In addition to the folks who I made soup for in my last post, I also had a neighbor who recently had surgery and her dog passed away. Again, soup seemed to fit the bill and this Italian Hot Sausage Soup seemed appropriate, from Recipes from Iowa with Love. I love that this incorporated a little wine, so I was able to drink some of the leftovers over the next few days.
Italian Hot Sausage Soup
1 1/2 lb Italian hot sausage
1 28-oz can Italian pear-shaped tomatoes
3 14 oz cans chicken broth
1 large onion, thinly sliced
1 medium zucchini, thinly sliced and slices quartered
1 large green pepper, thinly sliced
2 Tbsp olive oil
1/4 tsp oregano
1 bay leaf
Pinch of thyme
Salt and pepper to taste
3/4 c uncooked bow-shaped pasta
1 1/2 c red wine
Fry Italian sausage until done. Pour off grease and slice into 1/2 inch slices. Add remaining ingredients except for pasta and red wine. Cover and simmer 20 minutes. Add pasta and red wine, cover and simmer another 20 minutes.
A few weeks ago the family joined together because my sister and her family were visiting from Ohio. It was the oldest nephew’s birthday — he turned 5 years old — and he picked the menu for much of the weekend.
One of the items we ate was from my mom’s recipe collection. I didn’t quite get where the recipe came from, but it was this great Taco Pasta Salad. The recipe seems great for a potluck, picnic, or as a side during these hot summer months.
I was using up leftovers from a number of meals recently and this pasta dish seemed like the perfect mixture of items. I’m not sure Iowa Pasta is the right name for it, but since it combines pork, which in my mind is quintessentially Iowa, and cheese, which is quintessentially Wisconsin, it seems that it is a Midwest Pasta dish, if not Iowa Pasta.
My love for recipe books has been well-documented through this blog and as I start today’s post where I “cook the book,” I want to note that this recipe is not coming from some celebrity or must-have recipe book. Instead, it’s coming from my favorite genre of cookbook, the church cookbook.
For years, as I have driven to Fort Collins to work on my doctoral studies, I have stopped in Kearney, Nebraska as a halfway point, where I have walked around a Target, gassed up the vehicle, or grabbed a quick bite to eat at the grocery store. Each and every time I make the drive, I see the sign for the Cookbook outlet. Two years ago, I tried to stop at the outlet, but it was Memorial Day and they were closed. This year, I decided I needed to stop and see what the cookbook outlet had in store for me. And it was marvelous.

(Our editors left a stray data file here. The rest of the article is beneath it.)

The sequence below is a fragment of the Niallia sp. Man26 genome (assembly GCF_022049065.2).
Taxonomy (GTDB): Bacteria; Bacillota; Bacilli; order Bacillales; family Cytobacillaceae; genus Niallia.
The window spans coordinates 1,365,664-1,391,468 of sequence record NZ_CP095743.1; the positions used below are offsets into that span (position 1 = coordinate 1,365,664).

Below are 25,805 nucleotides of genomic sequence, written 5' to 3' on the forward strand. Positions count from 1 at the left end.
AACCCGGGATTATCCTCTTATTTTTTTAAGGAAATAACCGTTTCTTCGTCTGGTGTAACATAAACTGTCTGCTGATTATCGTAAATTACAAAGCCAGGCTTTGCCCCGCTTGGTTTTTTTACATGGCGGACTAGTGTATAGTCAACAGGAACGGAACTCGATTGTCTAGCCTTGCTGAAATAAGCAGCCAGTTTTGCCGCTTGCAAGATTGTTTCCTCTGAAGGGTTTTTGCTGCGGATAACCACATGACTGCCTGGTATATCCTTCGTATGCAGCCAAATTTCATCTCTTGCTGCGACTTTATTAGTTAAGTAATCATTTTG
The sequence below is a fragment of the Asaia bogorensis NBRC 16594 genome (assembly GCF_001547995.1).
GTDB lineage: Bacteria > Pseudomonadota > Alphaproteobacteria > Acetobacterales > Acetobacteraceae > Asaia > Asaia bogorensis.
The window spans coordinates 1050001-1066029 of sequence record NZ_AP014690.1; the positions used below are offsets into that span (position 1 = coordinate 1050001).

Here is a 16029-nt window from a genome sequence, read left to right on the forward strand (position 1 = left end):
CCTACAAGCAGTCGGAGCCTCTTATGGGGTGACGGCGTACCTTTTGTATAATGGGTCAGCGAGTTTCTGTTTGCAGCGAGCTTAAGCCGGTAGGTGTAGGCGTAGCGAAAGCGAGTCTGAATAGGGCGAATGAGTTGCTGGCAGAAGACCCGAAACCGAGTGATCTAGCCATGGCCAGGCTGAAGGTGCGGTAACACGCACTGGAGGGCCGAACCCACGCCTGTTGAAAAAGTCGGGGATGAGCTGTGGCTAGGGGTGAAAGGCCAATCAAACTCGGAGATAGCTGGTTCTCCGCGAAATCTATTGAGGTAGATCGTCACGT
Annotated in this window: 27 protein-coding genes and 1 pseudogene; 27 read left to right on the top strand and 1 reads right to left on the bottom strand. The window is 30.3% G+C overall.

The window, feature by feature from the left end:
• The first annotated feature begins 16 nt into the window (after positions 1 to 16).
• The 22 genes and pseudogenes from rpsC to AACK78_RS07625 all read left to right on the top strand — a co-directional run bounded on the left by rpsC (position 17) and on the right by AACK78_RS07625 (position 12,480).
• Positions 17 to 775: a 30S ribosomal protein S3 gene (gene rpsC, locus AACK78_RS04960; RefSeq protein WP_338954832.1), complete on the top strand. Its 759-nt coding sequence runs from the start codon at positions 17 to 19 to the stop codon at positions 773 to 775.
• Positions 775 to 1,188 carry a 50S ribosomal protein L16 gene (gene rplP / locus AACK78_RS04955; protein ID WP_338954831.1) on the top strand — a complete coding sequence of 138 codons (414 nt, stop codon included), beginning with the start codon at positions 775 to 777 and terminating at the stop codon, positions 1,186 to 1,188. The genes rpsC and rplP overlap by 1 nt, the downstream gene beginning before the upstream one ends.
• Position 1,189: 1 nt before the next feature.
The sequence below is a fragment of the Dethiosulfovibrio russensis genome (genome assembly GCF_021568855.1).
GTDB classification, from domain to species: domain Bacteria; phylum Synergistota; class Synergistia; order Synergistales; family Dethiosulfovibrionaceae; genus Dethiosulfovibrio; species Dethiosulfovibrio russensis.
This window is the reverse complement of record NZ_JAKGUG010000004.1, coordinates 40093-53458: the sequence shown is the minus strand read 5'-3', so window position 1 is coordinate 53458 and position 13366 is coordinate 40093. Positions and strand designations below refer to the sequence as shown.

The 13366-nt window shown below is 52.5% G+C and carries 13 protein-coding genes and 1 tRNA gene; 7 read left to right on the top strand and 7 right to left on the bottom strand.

The cookbook outlet is at Morris Press, a small publishing company that specializes in family and church cookbooks and the outlet features overrun or extra cookbooks that they have. These cookbooks are sorted in a number of ways, including by state. I picked up a few cookbooks from states I had and hadn’t been to.
Well, over the weekend I was invited to a small Memorial Day party and I decided to spend a few minutes looking through a cookbook entitled After the Harvest: A Collection of Favorite Recipes. It is from the First United Methodist Church in Columbus, Mississippi. The first thing I noticed when paging through the book was the number of recipes that involved fish and shellfish that we don’t have access to in the midwest. Then I started looking for something I could bring to the upcoming party and the Summer Pasta Salad with Herbs submitted by Karen Williams looked like it was a must. Having recently planted my garden, I was excited about using some of the herbs.
There is nothing better than a strong, hearty soup. To be ready for the week ahead, I made this minestrone recipe I had printed off the internet some time ago, but which I came across as I was cleaning up a room. I thought this would be the perfect chance to make it.
I’ve been sharing some of my favorite pasta recipes lately, and last post I spoke of my walking in Relay for Life coming up. As I was working with my Greek students, we spent some time brainstorming ways to inspire the fraternities and sororities to get involved with Relay. One of the challenges which took place last fall was for each of the teams to register by a specific date. For one of the first challenges, I cooked dinner for whichever group I drew out of a hat and was registered. This ended up being the Newts, one of our fraternities on campus, dedicated to their five folds – academic, athletic, leadership, service, and social. These five folds demand high expectations from the men who are a part of the group and I have been quite impressed with them as a whole.
For their meal, they requested lasagna and garlic bread. While I happily would have been a little more fancy, with the way the semester kicked off, this seemed like a great start. I began scouring cookbooks, searching for the perfect lasagna recipe for 14 hungry college men. I finally landed on a recipe from one of my favorite go-to cookbooks: the Mt. Carmel Country Cookin’ Second Edition cookbook, from Easton, Minnesota. Courtesy of Lynn Hamel, the Lazy Day Overnight Lasagna recipe made perfect sense.
Lazy Day Overnight Lasagna
1 lb mild Italian sausage or hamburger
32 oz spaghetti sauce
1 c water
15 oz ricotta cheese or cottage cheese
1 Tbsp parsley
1 Tbsp Italian seasoning
½ tsp oregano
8 oz uncooked lasagna noodles
16 oz sliced or shredded Mozzarella cheese
2 Tbsp grated Parmesan cheese
In a large skillet, brown the meat and drain well. Add spaghetti sauce and water; blend well. Simmer for 5 minutes. In a small bowl, combine ricotta cheese, seasonings and egg; mix well. Spread 1 cup meat sauce in bottom of a 9×13 inch pan. Layer half the noodles, half ricotta cheese mixture and half of Mozzarella cheese; repeat layers. Top wth remaining meat sauce and sprinkle with Parmesan cheese. Cover and refrigerate overnight. Heat oven to 350. Bake, uncovered, for 50-60 minutes.